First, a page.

God’s power over death could have been communicated through logic or elaborate explanations. But it is not the way that God had chosen. In other words, Jesus returned to planet earth so that He could answer all our questions about His power and His claims with that one simple phrase: ‘Let me show you’ (John 20:25–28, cf. Rom. 1:4).

The glory of the resurrection

The Bible teaches that Christ died for those who believe: ‘While we were still sinners, Christ died for us.’ (Rom. 5:8); “[He] gave himself for our sins” (Gal. 1:4); “Christ loved us and gave himself up for us” (Eph. 5:2), are just some of the verses that could be quoted. Yet it is equally clear that Christ rose for those who trust in Him, too. Without Christ’s resurrection, our resurrection is impossible. Without our resurrection, Christ’s resurrection is meaningless.

Christ’s resurrection is unique because no one else has defeated death in the way that He did, and that will always be true. At the moment, Christ’s resurrection is also unique because no-one else has this glorified resurrection body. But that will not always be true, because we will become like Him: ‘For as in Adam all die, so in Christ all will be made alive. But each in his own turn: Christ, the firstfruits; then, when He comes, those who belong to Him.’ (1 Cor. 15:22-23)

How can this happen? How can one man’s resurrection bring about a resurrection for others? It is because He died on behalf of others. He took the punishment of all who trust in Him when He died. He fought on our behalf, and that means His tremendous victory is for us too!

Do you remember the story of David and Goliath? Goliath was a representative of the Philistine army, and in 1 Samuel 17 he demands that Israel sends a representative to fight. ‘If he is able to fight and kill me, we will become your subjects; but if I overcome him and kill him, you will become our subjects and serve us.’ It was David who became that representative, but the people had to stand behind him. They had to trust him, because if David was to fail, then together with him they would suffer the consequences. Of course David did not fail, and his victory over Goliath meant that all who put their faith in him shared in that victory. The same is true of Christ. Those who choose to put their faith in Christ will share in His victory over death. They too will be resurrected in Him. It is no wonder we describe the resurrection as glorious!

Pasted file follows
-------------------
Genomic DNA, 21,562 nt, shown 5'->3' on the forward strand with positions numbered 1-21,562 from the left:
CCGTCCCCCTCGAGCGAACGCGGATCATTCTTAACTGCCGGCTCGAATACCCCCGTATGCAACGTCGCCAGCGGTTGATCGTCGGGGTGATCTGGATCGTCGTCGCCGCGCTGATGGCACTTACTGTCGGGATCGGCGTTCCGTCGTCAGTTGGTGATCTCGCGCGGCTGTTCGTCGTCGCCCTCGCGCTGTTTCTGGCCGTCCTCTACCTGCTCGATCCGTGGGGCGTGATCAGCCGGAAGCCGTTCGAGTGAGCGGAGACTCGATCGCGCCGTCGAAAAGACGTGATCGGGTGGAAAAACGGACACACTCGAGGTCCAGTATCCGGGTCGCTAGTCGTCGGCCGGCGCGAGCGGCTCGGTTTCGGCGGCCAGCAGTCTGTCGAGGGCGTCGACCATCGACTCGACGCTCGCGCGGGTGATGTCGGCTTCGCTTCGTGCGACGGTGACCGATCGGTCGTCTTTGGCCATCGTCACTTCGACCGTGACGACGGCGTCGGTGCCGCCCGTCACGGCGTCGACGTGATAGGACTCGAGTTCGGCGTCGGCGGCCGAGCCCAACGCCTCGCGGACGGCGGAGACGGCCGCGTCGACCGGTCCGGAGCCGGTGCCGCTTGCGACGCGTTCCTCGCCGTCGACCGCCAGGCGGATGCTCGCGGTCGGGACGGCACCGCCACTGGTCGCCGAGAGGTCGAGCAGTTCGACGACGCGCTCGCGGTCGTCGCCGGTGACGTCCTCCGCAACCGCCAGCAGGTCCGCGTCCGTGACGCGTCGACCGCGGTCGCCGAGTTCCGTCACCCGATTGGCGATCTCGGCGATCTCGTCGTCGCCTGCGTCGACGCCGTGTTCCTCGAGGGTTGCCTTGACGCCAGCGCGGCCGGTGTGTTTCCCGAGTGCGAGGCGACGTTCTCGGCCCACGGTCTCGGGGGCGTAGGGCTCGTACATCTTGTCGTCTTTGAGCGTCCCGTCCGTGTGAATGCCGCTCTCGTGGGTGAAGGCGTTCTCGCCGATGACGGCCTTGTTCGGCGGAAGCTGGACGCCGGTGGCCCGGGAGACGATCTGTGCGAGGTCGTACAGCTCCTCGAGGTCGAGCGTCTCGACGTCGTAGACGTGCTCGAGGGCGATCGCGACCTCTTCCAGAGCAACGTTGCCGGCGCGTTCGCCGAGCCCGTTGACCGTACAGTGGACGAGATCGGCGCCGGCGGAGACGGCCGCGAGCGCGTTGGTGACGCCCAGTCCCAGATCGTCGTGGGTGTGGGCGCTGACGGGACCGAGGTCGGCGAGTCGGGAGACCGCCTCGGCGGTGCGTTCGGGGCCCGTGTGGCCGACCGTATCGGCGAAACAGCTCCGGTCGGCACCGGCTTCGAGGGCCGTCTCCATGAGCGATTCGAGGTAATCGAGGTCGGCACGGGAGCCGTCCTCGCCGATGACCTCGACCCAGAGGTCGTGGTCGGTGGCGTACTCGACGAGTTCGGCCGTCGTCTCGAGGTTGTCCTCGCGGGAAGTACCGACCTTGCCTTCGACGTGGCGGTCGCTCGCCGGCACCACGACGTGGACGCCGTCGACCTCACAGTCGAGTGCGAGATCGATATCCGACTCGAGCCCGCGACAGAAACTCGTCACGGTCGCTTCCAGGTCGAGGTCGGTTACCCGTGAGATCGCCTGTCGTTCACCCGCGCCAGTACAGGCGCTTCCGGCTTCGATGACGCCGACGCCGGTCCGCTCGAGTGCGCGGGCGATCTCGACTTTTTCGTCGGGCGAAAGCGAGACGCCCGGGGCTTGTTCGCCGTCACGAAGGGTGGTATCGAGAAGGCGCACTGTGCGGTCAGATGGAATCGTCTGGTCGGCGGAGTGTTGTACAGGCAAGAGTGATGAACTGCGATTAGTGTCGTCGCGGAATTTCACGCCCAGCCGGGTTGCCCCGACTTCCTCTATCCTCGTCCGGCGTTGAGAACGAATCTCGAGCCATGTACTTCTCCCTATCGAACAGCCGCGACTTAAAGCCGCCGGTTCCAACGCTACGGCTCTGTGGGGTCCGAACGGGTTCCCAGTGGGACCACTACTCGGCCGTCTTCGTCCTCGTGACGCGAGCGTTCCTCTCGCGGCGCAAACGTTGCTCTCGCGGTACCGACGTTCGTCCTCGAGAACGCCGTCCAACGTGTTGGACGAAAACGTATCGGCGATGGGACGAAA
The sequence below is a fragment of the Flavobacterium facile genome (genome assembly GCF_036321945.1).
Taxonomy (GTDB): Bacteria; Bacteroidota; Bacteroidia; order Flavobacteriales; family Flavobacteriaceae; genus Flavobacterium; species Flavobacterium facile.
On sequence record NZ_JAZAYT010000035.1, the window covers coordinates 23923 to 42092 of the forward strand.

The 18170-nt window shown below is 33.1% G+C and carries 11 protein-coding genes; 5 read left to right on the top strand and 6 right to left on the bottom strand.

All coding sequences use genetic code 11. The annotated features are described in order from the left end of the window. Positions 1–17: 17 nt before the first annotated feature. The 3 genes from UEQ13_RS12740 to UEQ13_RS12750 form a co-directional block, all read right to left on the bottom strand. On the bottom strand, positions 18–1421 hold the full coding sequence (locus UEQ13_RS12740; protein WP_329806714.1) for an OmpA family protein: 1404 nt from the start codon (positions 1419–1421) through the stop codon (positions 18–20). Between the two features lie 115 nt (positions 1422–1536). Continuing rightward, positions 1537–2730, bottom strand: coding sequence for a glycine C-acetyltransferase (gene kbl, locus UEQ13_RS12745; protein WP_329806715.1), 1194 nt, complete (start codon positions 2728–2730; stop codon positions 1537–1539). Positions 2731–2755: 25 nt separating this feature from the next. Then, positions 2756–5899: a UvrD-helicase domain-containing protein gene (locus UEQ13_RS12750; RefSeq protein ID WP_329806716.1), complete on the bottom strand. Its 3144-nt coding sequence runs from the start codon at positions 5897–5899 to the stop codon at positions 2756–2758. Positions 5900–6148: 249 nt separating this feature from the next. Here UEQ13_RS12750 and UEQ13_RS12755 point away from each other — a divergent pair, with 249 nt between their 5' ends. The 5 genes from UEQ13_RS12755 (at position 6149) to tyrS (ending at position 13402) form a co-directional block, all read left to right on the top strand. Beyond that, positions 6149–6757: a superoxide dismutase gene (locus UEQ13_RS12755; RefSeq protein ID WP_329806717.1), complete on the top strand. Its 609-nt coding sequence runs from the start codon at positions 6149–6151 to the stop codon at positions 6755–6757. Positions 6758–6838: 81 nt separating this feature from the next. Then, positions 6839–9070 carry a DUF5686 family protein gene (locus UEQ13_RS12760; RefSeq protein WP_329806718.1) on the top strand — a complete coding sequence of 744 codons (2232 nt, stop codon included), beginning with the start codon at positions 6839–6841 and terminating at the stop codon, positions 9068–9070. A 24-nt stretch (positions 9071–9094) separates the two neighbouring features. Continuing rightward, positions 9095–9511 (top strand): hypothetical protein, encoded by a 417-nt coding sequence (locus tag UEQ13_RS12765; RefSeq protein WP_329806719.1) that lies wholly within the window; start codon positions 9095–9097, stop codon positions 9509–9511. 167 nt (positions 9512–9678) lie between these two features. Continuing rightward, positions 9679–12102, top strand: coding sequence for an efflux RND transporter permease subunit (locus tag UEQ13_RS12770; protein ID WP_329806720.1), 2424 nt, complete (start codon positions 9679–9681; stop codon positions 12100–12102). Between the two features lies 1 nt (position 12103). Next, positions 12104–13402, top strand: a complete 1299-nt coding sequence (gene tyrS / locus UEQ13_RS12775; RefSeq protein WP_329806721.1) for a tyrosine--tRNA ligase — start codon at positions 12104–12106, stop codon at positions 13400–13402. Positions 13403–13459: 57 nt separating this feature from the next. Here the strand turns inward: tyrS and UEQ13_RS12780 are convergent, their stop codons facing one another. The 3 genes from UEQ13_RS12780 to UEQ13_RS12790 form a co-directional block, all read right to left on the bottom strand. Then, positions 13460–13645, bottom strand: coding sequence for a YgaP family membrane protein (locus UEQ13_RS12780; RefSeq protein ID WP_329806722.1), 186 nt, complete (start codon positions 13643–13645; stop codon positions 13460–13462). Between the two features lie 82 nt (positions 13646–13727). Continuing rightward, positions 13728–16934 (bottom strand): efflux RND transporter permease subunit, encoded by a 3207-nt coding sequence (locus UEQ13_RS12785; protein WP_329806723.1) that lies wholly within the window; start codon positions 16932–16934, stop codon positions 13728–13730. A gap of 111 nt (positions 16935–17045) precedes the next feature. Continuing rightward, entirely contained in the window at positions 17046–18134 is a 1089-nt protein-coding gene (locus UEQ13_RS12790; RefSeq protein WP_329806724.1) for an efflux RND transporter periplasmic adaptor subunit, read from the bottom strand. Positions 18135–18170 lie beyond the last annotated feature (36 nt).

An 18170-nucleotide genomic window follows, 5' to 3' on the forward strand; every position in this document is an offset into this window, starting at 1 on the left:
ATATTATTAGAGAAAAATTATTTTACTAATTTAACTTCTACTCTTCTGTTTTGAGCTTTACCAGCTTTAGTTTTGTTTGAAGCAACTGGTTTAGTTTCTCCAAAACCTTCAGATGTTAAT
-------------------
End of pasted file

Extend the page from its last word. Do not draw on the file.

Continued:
The implications of the resurrection

Facing death is no easy task even for those of us who understand that death has been defeated. Facing the death of a loved one is harder still. Perhaps more than anyone else, the Christian understands the tragedy of death, this terrible intrusion into God’s created world. For the Christian too, death brings grief, pain, and loss. There should never be platitudes at something as solemn. Yet despite all this, the Christian is unique in that he can also see the death of death. He is unlike those who see death as normal, and those who see death as something to be avoided at all costs. Instead, he can look his foe squarely in the eye, recognizing it for what it is: a terrible, yet crucially, a defeated enemy.

Where, O death, is your victory? Where, O death, is your sting? …thanks be to God! He gives us the victory through our Lord Jesus Christ. Therefore, my dear brothers, stand firm. Let nothing move you. Always give yourselves fully to the work of the Lord, because you know that your labour in the Lord is not in vain.
(1 Cor. 15:55-58)

References

1)  Dictionary of Biblical Imagery (Leicester: Inter-varsity Press, 1998), ed. by Leyland Ryken et. al., pg 198.
2)  The Resurrection of the Son of God (London: SPCK, 2003), N T Wright, pp 727–8.